Santa Cruz County Health Agencies Deploy $ 8 Million in New Grant Programs – Santa Cruz Sentinel


SANTA CRUZ – Santa Cruz County leaders this week approved a plan to launch some $ 8 million in grant-funded mental and behavioral health programs, including the needs of the region’s homeless people.

Typically, the new and expanded programs will provide suicide prevention services, direct mental health outreach services, mobile crisis response units, and mental health professionals attached to ambulance units. County.

Santa Cruz County Health Services Agency Behavioral Health Director Erik Riera told the Santa Cruz County Oversight Board in a presentation on Tuesday that it was one of the “most opportune times” for the division during its eight-year tenure.

“We have never had this level of investment from state and federal funding commitment to expand behavioral health services in our community that I have seen this year,” said Riera.

Board members asked Riera about how the progress of individual programs would be measured, what times those services would be available, and what kinds of tangible improvements were expected.

Riera said her division was gradually working on providing mental health crisis services after hours and on weekends, but funding for an all-hour response was not yet available.

“We’ve actually learned that it’s easier to partner with nonprofits in the community, especially if we’re considering after-hours and night shifts,” Riera said in response. to questions from supervisor Manu Koenig. “But I think the future will be a hybrid model between the county and the nonprofits and we are moving in that direction, but it will take some time to get to the point where we are at 24 hour coverage and 7 days a week. “

Supervisor Ryan Coonerty said he was in favor of launching the programs as quickly as possible and that frequently reported updates would be helpful. Riera said that initially, workers in the county would be busy hiring new employees to run the programs, in order to meet the timelines prescribed by the grants.

“I think we are all interested here in Community measures,” Coonerty said. “Our constituents don’t care how quickly you have grown and hired people, our constituents care how many suicides have been reduced in our community. So even though there is a lag, I think it is important that these community results are incorporated into these reports, so that we can account for these programs and their success.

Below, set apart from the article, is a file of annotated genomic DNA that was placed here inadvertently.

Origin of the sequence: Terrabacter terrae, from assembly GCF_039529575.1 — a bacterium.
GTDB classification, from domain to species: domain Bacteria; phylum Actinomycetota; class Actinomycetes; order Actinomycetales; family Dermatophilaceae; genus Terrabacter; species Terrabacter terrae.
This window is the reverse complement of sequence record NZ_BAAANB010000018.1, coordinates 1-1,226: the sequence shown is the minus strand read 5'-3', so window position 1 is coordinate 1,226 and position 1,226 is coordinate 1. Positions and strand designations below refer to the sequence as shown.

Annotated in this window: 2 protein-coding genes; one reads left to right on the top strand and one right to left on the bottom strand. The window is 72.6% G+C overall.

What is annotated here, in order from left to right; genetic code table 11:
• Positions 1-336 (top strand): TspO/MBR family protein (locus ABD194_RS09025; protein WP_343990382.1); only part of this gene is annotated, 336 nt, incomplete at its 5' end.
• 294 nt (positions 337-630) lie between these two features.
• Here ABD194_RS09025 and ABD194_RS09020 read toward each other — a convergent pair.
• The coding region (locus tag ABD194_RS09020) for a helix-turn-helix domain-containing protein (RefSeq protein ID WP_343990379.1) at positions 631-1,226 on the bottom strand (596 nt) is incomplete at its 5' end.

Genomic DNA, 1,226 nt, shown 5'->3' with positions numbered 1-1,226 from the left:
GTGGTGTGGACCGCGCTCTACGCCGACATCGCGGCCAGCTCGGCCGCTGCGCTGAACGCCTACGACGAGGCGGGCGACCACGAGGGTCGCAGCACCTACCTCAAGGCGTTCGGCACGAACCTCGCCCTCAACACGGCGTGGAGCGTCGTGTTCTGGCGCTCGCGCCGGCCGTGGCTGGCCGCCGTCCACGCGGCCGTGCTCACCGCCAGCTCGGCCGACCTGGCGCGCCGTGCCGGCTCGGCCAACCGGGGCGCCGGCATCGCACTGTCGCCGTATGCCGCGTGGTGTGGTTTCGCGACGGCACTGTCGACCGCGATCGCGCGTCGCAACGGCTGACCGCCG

Among the new programs will be the Crisis Care Mobile Units program, targeting community-based crisis services for young people and adults, which will have several components. One arm, the Triage, Treatment and Referral Pilot Program, pairs behavioral health clinicians with emergency medical responders in ambulances, similar to the mental health liaison program currently associated with the Santa County Sheriff’s Office. Cruz and the Santa Cruz and Watsonville Police Departments. The new funding, in a second arm, will also bring the Watsonville Police Department’s liaison to two staff members, such as with the Sheriff’s Office and the Santa Cruz Police Department.

The third component of the grant will create a peer-to-peer crisis response team, with members having “lived experience” in crisis response. The fourth program provides funds for the purchase of two vans for mobile crisis teams.

The group’s largest grant is $ 3 million in competitive state grants for the county’s new “Heal the Streets” program, designed to expand community services to people in Santa Cruz and Watsonville with illness. severe mental and / or drug addiction. disorder. Over the next two years, the program, bringing together Behavioral Health, the County Homeless Person’s Health Project and the County Housing for Health Division, will seek to help up to 600 of the region’s “most vulnerable” people. Services will include a mHealth clinic or outreach field services, in addition to direct medication management, peer support and case management services.

The county also received $ 1 million in grants to fund its “Build Hope and Safety-Santa Cruz” program to implement the county’s suicide prevention program for those victims of domestic violence.